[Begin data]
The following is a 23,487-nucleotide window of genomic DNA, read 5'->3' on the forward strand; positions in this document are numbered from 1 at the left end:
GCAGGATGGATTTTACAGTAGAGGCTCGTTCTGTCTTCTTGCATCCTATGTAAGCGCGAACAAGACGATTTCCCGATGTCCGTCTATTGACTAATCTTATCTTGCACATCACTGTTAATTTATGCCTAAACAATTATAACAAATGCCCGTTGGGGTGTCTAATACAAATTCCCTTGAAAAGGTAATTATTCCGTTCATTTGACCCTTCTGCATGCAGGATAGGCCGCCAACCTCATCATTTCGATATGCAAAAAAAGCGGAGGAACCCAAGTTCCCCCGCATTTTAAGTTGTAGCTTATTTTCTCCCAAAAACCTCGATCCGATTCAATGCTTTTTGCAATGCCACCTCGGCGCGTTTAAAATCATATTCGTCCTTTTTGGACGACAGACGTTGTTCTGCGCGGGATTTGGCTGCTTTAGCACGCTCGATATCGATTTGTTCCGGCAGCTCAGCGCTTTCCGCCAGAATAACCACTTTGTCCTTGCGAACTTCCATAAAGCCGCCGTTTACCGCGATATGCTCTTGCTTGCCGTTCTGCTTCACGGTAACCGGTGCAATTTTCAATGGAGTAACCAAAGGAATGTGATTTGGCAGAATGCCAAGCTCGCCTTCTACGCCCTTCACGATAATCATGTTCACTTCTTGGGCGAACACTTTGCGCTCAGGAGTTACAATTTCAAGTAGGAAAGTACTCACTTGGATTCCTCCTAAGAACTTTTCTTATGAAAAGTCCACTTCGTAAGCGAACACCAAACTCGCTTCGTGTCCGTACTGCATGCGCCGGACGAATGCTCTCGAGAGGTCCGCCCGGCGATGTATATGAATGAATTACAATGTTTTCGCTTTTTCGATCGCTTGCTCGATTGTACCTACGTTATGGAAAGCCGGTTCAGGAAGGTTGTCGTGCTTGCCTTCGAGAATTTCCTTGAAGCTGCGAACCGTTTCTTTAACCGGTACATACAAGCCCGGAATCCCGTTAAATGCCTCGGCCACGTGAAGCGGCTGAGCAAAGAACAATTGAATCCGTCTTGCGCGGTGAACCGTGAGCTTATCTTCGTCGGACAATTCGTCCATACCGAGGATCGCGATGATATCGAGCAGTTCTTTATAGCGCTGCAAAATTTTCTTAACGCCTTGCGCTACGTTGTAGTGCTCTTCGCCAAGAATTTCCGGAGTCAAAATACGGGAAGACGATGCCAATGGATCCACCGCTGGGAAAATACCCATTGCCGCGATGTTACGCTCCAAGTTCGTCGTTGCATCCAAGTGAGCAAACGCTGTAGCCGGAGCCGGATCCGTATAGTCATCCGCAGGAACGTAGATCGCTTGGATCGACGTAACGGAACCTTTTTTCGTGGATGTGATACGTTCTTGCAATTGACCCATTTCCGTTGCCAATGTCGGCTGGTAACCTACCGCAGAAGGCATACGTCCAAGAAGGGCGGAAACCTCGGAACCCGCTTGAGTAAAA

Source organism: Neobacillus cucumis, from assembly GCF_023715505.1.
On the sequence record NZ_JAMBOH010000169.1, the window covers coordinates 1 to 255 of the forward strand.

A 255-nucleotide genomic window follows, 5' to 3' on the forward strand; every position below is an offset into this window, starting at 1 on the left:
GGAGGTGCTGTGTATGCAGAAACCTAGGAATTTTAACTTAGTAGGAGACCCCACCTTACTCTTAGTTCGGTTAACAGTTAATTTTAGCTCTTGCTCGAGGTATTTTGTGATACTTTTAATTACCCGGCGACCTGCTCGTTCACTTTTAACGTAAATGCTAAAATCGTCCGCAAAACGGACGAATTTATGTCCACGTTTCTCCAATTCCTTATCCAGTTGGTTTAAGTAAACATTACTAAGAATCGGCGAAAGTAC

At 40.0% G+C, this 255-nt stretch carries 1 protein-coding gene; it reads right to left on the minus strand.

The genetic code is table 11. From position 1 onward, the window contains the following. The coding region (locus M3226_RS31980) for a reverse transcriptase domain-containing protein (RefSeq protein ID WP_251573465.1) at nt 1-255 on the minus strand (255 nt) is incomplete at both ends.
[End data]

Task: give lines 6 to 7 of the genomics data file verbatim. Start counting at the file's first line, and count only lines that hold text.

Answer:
GGAGGTGCTGTGTATGCAGAAACCTAGGAATTTTAACTTAGTAGGAGACCCCACCTTACTCTTAGTTCGGTTAACAGTTAATTTTAGCTCTTGCTCGAGGTATTTTGTGATACTTTTAATTACCCGGCGACCTGCTCGTTCACTTTTAACGTAAATGCTAAAATCGTCCGCAAAACGGACGAATTTATGTCCACGTTTCTCCAATTCCTTATCCAGTTGGTTTAAGTAAACATTACTAAGAATCGGCGAAAGTAC

At 40.0% G+C, this 255-nt stretch carries 1 protein-coding gene; it reads right to left on the minus strand.